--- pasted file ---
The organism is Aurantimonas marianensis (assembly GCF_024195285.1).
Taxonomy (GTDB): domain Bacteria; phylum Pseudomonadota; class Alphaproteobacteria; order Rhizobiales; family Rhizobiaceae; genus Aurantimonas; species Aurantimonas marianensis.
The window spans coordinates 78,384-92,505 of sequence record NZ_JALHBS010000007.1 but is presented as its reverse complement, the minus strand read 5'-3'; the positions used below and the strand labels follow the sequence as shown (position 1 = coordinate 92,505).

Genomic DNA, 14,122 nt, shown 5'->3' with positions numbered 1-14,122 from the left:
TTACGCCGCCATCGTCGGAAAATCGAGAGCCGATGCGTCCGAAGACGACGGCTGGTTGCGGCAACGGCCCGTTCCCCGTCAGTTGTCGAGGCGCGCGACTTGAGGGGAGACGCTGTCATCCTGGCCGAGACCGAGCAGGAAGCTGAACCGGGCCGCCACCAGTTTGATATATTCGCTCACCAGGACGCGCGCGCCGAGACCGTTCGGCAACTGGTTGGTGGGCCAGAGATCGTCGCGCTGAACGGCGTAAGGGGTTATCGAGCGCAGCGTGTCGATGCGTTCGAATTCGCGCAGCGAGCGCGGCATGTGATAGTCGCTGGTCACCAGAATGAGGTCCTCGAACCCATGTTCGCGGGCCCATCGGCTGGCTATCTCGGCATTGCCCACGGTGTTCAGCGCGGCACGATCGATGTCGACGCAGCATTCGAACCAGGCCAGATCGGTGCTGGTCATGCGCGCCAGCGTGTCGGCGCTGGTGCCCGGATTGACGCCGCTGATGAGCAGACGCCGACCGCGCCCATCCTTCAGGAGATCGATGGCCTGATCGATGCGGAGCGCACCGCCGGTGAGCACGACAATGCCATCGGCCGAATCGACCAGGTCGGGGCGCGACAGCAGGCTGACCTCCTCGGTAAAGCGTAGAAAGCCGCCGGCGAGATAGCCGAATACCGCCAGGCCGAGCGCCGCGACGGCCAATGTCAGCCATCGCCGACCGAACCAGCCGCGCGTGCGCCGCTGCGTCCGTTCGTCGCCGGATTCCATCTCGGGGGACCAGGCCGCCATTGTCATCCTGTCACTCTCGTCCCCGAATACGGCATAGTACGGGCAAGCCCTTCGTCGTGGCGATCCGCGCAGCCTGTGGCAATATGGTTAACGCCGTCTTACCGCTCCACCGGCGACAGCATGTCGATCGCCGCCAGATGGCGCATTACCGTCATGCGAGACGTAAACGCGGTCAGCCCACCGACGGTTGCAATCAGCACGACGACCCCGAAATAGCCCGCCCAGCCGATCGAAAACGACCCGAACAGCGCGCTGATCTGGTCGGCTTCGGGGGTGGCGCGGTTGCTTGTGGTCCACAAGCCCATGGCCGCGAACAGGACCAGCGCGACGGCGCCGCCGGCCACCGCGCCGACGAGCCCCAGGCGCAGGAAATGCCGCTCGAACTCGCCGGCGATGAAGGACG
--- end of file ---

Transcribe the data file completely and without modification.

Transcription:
The organism is Aurantimonas marianensis (assembly GCF_024195285.1).
Taxonomy (GTDB): domain Bacteria; phylum Pseudomonadota; class Alphaproteobacteria; order Rhizobiales; family Rhizobiaceae; genus Aurantimonas; species Aurantimonas marianensis.
The window spans coordinates 78,384-92,505 of sequence record NZ_JALHBS010000007.1 but is presented as its reverse complement, the minus strand read 5'-3'; the positions used below and the strand labels follow the sequence as shown (position 1 = coordinate 92,505).

Genomic DNA, 14,122 nt, shown 5'->3' with positions numbered 1-14,122 from the left:
TTACGCCGCCATCGTCGGAAAATCGAGAGCCGATGCGTCCGAAGACGACGGCTGGTTGCGGCAACGGCCCGTTCCCCGTCAGTTGTCGAGGCGCGCGACTTGAGGGGAGACGCTGTCATCCTGGCCGAGACCGAGCAGGAAGCTGAACCGGGCCGCCACCAGTTTGATATATTCGCTCACCAGGACGCGCGCGCCGAGACCGTTCGGCAACTGGTTGGTGGGCCAGAGATCGTCGCGCTGAACGGCGTAAGGGGTTATCGAGCGCAGCGTGTCGATGCGTTCGAATTCGCGCAGCGAGCGCGGCATGTGATAGTCGCTGGTCACCAGAATGAGGTCCTCGAACCCATGTTCGCGGGCCCATCGGCTGGCTATCTCGGCATTGCCCACGGTGTTCAGCGCGGCACGATCGATGTCGACGCAGCATTCGAACCAGGCCAGATCGGTGCTGGTCATGCGCGCCAGCGTGTCGGCGCTGGTGCCCGGATTGACGCCGCTGATGAGCAGACGCCGACCGCGCCCATCCTTCAGGAGATCGATGGCCTGATCGATGCGGAGCGCACCGCCGGTGAGCACGACAATGCCATCGGCCGAATCGACCAGGTCGGGGCGCGACAGCAGGCTGACCTCCTCGGTAAAGCGTAGAAAGCCGCCGGCGAGATAGCCGAATACCGCCAGGCCGAGCGCCGCGACGGCCAATGTCAGCCATCGCCGACCGAACCAGCCGCGCGTGCGCCGCTGCGTCCGTTCGTCGCCGGATTCCATCTCGGGGGACCAGGCCGCCATTGTCATCCTGTCACTCTCGTCCCCGAATACGGCATAGTACGGGCAAGCCCTTCGTCGTGGCGATCCGCGCAGCCTGTGGCAATATGGTTAACGCCGTCTTACCGCTCCACCGGCGACAGCATGTCGATCGCCGCCAGATGGCGCATTACCGTCATGCGAGACGTAAACGCGGTCAGCCCACCGACGGTTGCAATCAGCACGACGACCCCGAAATAGCCCGCCCAGCCGATCGAAAACGACCCGAACAGCGCGCTGATCTGGTCGGCTTCGGGGGTGGCGCGGTTGCTTGTGGTCCACAAGCCCATGGCCGCGAACAGGACCAGCGCGACGGCGCCGCCGGCCACCGCGCCGACGAGCCCCAGGCGCAGGAAATGCCGCTCGAACTCGCCGGCGATGAAGGACG